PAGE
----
The Research Behind Fat Loss And Coffee

Cadrene Heslop
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Research has shown that coffee consumption contributes to weight loss. A recent Harvard study associates 4 cups of coffee with moderate fat loss.

The Harvard T.H. Chan School of Public Health researchers found that four cups of coffee reduces body fat by 4%. The findings are from a 24-week investigation involving 126 overweight, non-insulin-sensitive adults.

Participants drank either four cups of regular coffee or a coffee-like placebo beverage. The original purpose of the research was to test the effect of coffee on diabetes. But the researchers also learned about coffee's modest impact on weight loss.

In a 2020 HealthDay News article, the study coauthor, Derrick Alperet, explained why. Derrick and his colleagues think caffeine increases the drinker's metabolism. According to another Harvard health study, a high metabolism burns more calories.
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Like the Harvard investigation, another coffee study found that caffeine stimulates your metabolism. The research findings showed that a high metabolic rate led to the breakdown of more fat cells. Thus, after drinking coffee, you have more free fatty acids in your bloodstream.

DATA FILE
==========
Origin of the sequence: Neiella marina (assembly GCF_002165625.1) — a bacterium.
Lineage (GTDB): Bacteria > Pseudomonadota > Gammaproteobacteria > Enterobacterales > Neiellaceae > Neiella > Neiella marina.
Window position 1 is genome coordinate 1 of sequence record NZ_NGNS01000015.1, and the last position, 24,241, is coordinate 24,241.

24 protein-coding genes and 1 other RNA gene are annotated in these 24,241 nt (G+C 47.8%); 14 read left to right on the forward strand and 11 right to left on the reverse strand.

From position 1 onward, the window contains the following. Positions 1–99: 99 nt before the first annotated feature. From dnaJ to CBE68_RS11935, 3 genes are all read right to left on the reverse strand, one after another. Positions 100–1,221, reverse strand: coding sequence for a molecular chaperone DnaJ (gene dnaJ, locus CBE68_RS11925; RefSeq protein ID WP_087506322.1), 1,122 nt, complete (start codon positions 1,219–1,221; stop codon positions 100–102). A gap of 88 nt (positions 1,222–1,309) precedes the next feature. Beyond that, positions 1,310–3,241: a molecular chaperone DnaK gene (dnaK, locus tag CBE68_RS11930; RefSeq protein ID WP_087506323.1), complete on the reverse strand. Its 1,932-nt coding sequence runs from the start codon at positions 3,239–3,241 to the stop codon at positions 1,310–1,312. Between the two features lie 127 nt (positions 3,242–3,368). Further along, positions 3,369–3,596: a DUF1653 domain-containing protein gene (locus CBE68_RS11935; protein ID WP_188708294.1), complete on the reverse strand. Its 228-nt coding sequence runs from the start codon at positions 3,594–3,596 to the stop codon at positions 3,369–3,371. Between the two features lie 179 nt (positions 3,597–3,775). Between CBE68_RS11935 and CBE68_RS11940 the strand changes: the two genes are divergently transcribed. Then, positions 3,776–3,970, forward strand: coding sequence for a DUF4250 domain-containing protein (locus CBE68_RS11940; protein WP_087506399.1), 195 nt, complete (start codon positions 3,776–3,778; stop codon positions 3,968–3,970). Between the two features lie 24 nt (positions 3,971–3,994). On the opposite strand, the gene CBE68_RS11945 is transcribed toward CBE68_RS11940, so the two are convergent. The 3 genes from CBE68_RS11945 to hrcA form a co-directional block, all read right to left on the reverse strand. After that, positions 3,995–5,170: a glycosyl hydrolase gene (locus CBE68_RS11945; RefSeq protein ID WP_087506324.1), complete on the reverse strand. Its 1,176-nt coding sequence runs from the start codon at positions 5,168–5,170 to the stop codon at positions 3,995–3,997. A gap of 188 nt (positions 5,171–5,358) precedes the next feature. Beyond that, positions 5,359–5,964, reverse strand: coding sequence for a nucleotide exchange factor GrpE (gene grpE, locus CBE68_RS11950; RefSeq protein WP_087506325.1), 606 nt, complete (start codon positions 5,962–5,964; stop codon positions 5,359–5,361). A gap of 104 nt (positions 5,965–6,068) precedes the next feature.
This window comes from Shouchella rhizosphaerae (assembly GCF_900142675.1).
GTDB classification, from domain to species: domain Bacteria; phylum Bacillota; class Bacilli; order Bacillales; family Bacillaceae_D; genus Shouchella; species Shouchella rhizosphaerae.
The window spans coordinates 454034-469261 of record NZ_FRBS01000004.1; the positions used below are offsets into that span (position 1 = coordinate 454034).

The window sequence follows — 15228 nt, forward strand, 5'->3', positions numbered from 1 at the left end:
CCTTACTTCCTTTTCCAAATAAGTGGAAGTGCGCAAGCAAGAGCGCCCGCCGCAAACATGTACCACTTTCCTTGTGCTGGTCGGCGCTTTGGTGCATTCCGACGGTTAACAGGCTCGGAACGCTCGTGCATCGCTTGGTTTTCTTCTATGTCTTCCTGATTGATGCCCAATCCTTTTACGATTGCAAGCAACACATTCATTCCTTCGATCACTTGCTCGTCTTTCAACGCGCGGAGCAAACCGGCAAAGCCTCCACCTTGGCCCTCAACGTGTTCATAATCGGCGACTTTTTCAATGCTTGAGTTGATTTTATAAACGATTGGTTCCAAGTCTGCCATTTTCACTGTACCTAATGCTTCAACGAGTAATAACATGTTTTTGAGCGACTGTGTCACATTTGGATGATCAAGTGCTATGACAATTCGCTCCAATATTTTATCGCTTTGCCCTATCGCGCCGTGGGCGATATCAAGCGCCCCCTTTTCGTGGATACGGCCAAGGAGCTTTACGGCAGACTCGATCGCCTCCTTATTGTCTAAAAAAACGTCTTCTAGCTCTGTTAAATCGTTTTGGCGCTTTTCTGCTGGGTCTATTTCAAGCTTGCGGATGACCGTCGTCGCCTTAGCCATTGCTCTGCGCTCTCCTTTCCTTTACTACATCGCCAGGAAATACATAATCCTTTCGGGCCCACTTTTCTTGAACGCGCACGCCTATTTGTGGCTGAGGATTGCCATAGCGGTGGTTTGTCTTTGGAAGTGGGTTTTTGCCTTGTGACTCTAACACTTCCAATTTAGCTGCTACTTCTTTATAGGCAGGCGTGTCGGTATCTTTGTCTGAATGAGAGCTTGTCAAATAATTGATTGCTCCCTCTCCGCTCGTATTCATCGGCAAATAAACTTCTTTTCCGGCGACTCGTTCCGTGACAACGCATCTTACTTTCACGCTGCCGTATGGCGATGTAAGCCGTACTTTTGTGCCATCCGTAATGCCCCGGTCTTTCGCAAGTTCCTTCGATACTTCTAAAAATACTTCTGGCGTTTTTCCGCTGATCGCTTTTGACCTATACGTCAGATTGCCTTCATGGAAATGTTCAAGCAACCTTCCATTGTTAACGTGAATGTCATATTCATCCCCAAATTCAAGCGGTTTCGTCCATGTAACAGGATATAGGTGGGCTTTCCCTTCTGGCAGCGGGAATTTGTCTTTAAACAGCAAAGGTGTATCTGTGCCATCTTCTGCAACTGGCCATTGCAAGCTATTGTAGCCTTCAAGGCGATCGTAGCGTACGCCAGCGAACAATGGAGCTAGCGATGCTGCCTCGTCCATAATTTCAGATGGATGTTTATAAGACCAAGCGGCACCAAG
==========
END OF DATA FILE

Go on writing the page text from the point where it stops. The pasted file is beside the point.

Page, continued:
Caffeine increases fat mobilization, according to a 2004 study. The researchers found evidence suggesting that caffeine helps fat move into the mitochondria. In the mitochondria, the fat converts to a form usable by the body for energy.

Further investigation states that coffee activates a special kind of fat. The name of this fat is brown adipose tissue, BAT. BAT is more present in babies and can aid with obesity. The other fat type is white adipose tissue, WAT. WAT is common in adults. According to Geoffrey James, a science coffee expert, BAT moderates your body's chemistry, which helps you burn WAT more efficiently.

Scientific studies recommend drinking coffee half an hour before aerobic exercise to increase fat burn.

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